Osowski Ag Service begins journey home
Thursday, Aug. 8
We cut for 45 minutes. It rains. We cut for an hour. It rains. This has been how the last few days have been going for Osowski Ag Service. We have been able to start cutting around 4:30 p.m. to 5 p.m., and then get shut down shortly after and chased out of the field by rain. The funny thing is the clouds target different fields every night, almost like they are taunting us. Almost like they are saying, “Oh hey, you think you can cut this field today? You have 45 minutes. Ready, set, go!”
With this extra time we have been having, I am happy to say we have been able to have some fun, non-harvest related! I got to run to Cheyenne, Wyo., to get parts for Dad, so I was able to hit up every thrift store in town and get some awesome Wyoming T-shirts to wear back in North Dakota. We made a family Walmart run along with eating supper with some harvest friends, the Russells, in Scottsbluff, Neb. Brandon and I decided to buy a football to keep in the service truck since we end up hanging out at the end of the field so often lately.
Quote of the Day: “Whoa, so that’s what an adrenaline rush feels like!”
Harvest Tip—Beat the rain. We wish we could have followed this tip ourselves.
Sunday, Aug. 11
I was given the privilege to take the last load to the Hemingford elevator for the 2013 harvest season. There was literally one fly in the cab of my truck on my trip there that drove me crazy so it is definitely a trip that is etched into my memory. We have been here a lot longer than we harvest types like to be in the same place, so we were “itching” to get back on the road again. And our next stop is home, which means we will all get our own rooms again! Sounds like a simple luxury but we appreciate it. Once we roaded all the equipment back to town, removed the duals from the combine and fueled up Purple and Petey, we loaded equipment up and parked our rigs. We did an average of 30 bushels per acre for our farmer with dryland and then 102 bushel per acre average for the two farmers we had with irrigated wheat. It’s funny, we have been here for almost two weeks now and as you know, Roland Harvesting is not only harvesting in Hemingford but are from here as well. Last night, our last night in town, we were at a local restaurant in town and who do I see but none other than Megan Roland! It was one of those awkward stare-down type things, where I saw her and she saw me but neither of us were sure. Once we did, it was like we had been friends all along and I am glad we were able to meet!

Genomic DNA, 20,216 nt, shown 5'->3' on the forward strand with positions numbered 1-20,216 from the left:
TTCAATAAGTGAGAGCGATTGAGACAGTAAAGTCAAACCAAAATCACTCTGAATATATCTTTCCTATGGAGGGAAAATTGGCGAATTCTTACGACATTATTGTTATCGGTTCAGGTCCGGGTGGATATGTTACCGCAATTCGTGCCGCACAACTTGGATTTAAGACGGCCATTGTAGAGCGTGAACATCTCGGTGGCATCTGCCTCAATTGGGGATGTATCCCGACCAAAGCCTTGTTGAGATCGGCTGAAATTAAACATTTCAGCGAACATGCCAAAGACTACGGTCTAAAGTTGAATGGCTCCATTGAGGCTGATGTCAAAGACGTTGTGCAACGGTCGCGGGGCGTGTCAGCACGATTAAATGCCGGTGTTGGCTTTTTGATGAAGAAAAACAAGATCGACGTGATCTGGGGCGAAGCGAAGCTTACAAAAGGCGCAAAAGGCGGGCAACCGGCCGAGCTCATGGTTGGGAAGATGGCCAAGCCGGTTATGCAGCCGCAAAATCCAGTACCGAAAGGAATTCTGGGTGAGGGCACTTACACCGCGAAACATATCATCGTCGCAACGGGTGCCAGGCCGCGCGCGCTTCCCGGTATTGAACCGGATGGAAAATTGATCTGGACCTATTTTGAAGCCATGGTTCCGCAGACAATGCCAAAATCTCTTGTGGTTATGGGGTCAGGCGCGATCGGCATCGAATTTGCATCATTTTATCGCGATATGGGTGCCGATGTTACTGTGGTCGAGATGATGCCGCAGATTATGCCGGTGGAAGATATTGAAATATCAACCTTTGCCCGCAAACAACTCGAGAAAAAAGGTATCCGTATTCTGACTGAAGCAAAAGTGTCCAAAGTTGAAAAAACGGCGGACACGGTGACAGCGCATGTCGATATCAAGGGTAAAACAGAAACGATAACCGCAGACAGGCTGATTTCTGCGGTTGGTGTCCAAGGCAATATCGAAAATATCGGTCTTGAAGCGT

Now brings us to today. We woke up bright eyed and bushy tailed, ready for day one of the journey home. It is 800 miles back and with wide loads only able to go 60 mph downhill, we have found throughout the years that this time cannot be beat. Mom leads the way pulling the trailer with the pickup, Dad comes second pulling the combine and hopper bottom with Petey, I am third pulling the tractor/grain cart with Purple and Brandon brings up the rear with the service truck and header. Travel day one: complete!
Quote of the Day: “I did my part for the environment. I ran over a snake.”
Harvest Tip—Organization is key when loading equipment and heading to the next stop. Nobody will want to FedEx that spare tire you left behind.
Stephanie Osowski can be reached at firstname.lastname@example.org.